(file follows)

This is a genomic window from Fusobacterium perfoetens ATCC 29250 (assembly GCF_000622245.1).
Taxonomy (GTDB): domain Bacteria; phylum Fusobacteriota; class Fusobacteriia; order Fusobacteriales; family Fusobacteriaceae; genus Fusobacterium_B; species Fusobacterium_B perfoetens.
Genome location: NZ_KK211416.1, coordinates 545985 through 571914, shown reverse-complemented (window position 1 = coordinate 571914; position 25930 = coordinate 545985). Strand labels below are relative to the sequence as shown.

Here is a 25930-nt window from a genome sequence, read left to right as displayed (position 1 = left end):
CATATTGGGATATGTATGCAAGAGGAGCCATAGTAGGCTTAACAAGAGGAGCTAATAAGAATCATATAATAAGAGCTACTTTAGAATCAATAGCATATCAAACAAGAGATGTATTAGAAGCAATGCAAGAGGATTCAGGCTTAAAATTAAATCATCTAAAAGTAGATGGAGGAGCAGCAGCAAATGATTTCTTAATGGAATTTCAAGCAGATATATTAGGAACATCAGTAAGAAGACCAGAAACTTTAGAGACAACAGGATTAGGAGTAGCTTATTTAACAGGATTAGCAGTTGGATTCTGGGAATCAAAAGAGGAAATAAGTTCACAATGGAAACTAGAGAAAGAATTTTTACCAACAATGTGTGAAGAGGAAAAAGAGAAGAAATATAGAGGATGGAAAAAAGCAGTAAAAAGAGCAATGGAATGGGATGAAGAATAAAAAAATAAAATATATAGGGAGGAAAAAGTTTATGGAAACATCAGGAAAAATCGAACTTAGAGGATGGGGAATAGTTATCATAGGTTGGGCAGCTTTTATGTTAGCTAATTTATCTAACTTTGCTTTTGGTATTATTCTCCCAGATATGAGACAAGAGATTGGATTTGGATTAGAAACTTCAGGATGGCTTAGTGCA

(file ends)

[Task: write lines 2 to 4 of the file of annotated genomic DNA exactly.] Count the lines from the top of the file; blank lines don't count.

Taxonomy (GTDB): domain Bacteria; phylum Fusobacteriota; class Fusobacteriia; order Fusobacteriales; family Fusobacteriaceae; genus Fusobacterium_B; species Fusobacterium_B perfoetens.
Genome location: NZ_KK211416.1, coordinates 545985 through 571914, shown reverse-complemented (window position 1 = coordinate 571914; position 25930 = coordinate 545985). Strand labels below are relative to the sequence as shown.

Here is a 25930-nt window from a genome sequence, read left to right as displayed (position 1 = left end):